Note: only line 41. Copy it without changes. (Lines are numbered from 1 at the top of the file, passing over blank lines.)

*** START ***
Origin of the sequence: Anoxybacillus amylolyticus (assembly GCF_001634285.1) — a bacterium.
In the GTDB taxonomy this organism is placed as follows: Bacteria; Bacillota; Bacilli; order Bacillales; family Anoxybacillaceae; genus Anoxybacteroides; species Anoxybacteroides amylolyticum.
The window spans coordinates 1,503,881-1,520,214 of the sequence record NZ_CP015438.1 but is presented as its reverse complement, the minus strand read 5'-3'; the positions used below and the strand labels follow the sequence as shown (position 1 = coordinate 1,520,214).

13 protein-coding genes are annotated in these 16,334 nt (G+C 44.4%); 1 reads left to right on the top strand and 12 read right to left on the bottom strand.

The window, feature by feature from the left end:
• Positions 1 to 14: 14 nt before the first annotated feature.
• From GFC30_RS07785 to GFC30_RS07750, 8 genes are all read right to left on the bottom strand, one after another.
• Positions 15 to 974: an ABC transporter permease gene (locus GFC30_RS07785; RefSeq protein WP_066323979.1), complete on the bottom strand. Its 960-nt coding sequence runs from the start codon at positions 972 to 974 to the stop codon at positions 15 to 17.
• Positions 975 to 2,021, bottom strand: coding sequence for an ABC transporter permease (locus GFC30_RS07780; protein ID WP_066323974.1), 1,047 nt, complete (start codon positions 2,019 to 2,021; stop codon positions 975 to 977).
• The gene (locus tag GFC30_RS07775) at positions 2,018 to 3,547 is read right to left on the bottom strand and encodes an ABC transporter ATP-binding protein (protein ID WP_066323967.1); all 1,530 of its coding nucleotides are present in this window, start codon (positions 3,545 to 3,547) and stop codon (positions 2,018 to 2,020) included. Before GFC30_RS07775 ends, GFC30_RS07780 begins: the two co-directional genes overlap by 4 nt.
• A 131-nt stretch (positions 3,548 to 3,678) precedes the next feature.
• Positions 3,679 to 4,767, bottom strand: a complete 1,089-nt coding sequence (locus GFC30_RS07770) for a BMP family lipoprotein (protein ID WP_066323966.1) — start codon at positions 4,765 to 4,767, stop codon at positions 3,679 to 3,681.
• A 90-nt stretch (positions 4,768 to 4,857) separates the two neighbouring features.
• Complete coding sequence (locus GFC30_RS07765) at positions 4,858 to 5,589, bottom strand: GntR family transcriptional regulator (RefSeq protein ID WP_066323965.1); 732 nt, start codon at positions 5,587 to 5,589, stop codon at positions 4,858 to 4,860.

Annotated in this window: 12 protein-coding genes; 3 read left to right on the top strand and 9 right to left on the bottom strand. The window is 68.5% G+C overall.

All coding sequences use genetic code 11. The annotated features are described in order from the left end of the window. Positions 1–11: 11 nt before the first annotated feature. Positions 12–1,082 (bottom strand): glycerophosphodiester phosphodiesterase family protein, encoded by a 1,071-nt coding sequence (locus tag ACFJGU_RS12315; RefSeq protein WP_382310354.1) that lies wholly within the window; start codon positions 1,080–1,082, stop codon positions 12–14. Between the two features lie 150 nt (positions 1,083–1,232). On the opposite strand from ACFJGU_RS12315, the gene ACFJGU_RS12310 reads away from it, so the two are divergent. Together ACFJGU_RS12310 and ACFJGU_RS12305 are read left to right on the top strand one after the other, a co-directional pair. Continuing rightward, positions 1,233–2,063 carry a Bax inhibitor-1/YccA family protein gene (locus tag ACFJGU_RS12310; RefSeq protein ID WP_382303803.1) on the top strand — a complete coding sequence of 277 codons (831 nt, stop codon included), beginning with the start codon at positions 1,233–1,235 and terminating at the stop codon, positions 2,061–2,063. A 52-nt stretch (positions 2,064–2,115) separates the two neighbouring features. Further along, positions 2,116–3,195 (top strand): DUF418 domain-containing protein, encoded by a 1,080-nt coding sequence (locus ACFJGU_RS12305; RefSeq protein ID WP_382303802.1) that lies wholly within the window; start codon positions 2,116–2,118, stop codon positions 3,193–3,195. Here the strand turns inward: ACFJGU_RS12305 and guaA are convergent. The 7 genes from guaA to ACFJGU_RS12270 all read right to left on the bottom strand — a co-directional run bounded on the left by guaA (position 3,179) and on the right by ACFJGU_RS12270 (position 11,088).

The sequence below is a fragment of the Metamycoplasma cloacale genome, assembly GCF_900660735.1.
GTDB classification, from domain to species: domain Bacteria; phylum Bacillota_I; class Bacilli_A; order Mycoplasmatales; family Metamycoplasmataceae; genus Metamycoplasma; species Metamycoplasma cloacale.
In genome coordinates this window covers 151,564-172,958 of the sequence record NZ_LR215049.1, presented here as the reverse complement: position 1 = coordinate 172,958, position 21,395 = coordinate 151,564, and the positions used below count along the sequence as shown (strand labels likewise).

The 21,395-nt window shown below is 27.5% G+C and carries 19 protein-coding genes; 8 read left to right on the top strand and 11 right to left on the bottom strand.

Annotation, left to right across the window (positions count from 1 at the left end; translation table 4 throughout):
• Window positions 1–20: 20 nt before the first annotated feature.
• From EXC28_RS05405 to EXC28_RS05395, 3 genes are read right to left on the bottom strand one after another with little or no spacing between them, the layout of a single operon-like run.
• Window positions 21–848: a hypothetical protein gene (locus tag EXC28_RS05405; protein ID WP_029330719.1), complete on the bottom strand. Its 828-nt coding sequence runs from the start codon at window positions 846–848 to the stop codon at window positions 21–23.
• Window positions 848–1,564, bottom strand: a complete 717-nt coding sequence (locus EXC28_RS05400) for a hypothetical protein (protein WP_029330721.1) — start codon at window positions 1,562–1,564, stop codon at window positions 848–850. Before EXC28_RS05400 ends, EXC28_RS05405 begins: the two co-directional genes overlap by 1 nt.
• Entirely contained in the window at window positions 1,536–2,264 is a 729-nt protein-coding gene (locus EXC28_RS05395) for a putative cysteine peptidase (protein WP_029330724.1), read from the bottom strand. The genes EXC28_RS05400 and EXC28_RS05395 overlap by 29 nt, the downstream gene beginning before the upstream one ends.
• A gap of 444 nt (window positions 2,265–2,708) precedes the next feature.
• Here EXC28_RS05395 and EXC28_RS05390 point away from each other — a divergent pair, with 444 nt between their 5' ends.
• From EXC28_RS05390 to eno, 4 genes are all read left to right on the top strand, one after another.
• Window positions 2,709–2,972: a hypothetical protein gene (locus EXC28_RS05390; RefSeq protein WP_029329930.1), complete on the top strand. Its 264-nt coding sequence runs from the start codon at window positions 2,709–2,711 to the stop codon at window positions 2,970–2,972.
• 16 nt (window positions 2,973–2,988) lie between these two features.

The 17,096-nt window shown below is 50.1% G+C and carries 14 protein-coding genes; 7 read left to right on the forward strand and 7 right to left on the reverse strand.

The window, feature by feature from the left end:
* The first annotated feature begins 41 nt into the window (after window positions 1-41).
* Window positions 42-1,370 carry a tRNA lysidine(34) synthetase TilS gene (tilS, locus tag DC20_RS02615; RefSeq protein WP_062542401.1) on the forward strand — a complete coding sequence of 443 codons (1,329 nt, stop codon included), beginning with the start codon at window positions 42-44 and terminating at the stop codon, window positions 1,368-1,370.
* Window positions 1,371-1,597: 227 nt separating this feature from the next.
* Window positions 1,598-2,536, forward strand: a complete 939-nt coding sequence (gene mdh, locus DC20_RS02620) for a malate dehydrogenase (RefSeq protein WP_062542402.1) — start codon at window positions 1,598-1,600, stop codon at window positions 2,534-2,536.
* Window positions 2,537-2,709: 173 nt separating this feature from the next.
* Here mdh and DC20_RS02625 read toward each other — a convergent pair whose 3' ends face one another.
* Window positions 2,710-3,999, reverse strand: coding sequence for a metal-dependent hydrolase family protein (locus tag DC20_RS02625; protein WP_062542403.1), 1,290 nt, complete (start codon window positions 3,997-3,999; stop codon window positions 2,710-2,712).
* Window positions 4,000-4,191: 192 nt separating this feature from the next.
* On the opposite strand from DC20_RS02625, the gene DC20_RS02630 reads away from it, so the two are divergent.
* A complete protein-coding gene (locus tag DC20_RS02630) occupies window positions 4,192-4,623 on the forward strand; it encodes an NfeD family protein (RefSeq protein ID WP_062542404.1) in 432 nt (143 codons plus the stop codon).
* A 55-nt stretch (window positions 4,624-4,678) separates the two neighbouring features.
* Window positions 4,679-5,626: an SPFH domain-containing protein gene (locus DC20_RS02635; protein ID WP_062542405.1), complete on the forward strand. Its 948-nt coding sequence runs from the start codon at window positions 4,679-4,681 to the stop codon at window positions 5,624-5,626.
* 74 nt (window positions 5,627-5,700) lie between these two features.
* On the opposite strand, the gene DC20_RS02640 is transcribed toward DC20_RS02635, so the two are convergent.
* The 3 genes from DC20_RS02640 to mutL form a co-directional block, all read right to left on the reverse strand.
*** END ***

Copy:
* Window positions 4,000-4,191: 192 nt separating this feature from the next.